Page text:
There are many risk/benefit factors to consider in each dog’s case. If you’re training at Oriole, chances are you’re interested in participating in dog sports. If you do decide that spay/neuter is the best choice for your household (as it often is), you may want to consider the effect it will have on your dog’s athletic potential and be mindful in your choice of the dog’s age at which the procedure should be done.
Finally, this article, “Gonadectomy – Rethinking Long-Held Beliefs” by respected canine sports veterinarian and researcher, Dr. Chris Zink, shows the current state of the research into this issue. (There are many other valuable articles as well at this site).
On Creating Trust and Attitude When Training
“Little Yellow Rowboats“. Many of the sports we participate in require attitude and confidence on the dog’s part in order to produce the drive to please and excel. This article demonstrates the importance of creating a training relationship in which the dog trusts that he knows exactly how to delight you.
On Learning Theory
“What Dogs Do After Training Affects How Much They Remember“. A study at the University in Lincoln in the UK shows that the simple addition of a session of playful activity after a period of training can significantly add to the effectiveness and performance of a dog who is learning a new set of skills.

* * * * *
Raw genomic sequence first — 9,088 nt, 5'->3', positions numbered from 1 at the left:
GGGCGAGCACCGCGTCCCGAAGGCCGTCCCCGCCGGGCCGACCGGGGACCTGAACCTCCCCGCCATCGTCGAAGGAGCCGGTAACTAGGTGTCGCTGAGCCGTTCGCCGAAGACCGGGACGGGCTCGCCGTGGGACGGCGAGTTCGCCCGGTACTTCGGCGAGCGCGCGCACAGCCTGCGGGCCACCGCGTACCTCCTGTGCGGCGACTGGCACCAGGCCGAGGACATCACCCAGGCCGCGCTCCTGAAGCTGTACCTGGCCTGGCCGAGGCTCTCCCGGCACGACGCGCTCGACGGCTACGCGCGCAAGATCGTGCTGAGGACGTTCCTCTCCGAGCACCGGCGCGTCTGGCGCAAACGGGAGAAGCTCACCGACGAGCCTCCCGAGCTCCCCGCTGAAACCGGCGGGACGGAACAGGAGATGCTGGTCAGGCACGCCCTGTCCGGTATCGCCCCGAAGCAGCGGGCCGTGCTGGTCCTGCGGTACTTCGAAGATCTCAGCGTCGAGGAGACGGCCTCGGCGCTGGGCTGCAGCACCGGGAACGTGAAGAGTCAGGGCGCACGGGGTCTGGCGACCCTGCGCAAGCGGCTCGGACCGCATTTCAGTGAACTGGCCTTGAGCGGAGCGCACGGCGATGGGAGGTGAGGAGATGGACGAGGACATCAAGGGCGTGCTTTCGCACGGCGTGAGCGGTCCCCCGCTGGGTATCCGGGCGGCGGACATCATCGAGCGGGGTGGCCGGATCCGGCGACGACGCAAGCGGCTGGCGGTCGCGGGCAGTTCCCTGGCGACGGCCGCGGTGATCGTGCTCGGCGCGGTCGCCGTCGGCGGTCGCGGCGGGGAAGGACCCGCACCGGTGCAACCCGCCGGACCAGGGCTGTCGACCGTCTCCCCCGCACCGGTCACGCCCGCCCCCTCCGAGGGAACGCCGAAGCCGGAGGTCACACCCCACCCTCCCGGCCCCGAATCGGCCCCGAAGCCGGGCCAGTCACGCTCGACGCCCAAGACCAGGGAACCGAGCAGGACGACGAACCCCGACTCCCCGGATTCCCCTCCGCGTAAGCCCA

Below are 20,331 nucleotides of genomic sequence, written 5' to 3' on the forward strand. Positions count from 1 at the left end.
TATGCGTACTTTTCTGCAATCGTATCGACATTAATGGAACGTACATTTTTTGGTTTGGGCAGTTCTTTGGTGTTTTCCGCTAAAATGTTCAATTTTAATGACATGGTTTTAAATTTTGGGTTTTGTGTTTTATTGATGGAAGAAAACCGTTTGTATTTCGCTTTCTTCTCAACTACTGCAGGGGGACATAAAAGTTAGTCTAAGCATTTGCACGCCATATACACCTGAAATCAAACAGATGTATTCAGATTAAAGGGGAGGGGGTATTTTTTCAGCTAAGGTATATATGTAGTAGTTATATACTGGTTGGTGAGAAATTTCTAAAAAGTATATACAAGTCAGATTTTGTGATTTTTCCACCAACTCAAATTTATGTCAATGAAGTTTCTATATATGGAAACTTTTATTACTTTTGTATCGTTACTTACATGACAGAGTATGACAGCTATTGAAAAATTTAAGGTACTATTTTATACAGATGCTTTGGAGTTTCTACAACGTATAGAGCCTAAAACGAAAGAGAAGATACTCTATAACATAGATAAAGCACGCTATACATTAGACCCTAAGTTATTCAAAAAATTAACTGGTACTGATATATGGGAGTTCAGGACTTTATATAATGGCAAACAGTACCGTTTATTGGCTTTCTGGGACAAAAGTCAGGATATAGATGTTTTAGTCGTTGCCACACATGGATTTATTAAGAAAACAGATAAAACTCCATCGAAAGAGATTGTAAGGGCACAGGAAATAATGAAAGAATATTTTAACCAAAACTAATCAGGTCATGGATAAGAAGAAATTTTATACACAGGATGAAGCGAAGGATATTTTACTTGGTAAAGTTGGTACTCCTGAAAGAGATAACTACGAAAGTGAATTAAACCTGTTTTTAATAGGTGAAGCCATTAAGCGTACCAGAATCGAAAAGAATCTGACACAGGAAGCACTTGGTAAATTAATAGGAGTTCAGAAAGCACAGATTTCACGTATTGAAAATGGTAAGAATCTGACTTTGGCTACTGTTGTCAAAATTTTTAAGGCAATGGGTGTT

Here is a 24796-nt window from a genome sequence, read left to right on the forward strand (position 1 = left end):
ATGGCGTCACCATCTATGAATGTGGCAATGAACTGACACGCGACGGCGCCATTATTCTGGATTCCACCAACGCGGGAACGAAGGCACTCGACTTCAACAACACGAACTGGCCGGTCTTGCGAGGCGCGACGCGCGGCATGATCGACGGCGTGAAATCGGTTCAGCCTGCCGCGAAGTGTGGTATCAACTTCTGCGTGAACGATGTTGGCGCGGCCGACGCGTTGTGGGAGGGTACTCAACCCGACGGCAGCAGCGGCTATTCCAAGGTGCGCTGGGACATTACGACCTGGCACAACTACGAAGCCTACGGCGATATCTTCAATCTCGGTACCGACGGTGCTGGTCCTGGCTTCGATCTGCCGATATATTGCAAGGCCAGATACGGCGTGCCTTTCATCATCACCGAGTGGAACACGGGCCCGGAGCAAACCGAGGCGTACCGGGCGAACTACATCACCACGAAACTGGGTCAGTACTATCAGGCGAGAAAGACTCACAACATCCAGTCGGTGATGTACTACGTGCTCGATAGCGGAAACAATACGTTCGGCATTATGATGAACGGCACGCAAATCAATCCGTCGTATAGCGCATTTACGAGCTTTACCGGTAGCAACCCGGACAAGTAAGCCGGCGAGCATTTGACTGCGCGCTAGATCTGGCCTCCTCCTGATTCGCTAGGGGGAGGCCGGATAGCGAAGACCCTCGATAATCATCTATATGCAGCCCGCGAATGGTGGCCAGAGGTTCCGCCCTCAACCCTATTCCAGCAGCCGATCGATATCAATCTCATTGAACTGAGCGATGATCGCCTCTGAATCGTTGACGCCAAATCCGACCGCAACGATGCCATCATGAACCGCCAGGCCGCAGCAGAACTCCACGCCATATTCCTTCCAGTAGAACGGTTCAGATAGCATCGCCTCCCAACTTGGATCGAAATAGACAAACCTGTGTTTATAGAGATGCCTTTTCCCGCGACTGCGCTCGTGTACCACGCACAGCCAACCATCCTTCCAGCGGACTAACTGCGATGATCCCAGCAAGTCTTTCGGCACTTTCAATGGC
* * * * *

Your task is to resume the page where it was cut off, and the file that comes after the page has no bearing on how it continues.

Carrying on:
The science is in on the subject of NRMs, i.e. “No Reward Markers”. In the article, “Should Trainers Tell Dogs When Their Behavior Is Wrong?“, the author explains the results from a 2015 study that shows that, when you are first teaching (shaping) a behavior or trick, dogs learn faster when you ignore incorrect behaviors and reward only for correct behaviors.
On Food and Food Safety
“Sugar Substitute in Some Nut Butter Products Toxic to Dogs“. The use of xylitol as a sweetener is on the rise in food manufacturing and this substance is EXTREMELY toxic to dogs. Make sure you understand what to look for on a label not only for nut butter products, but other household products as well. This is important as the word xylitol may not actually appear on the label. The FDA has issued warnings about this substance and note that commonly used synonyms for xylitol in ingredient lists include Birch Sugar and Wood Sugar.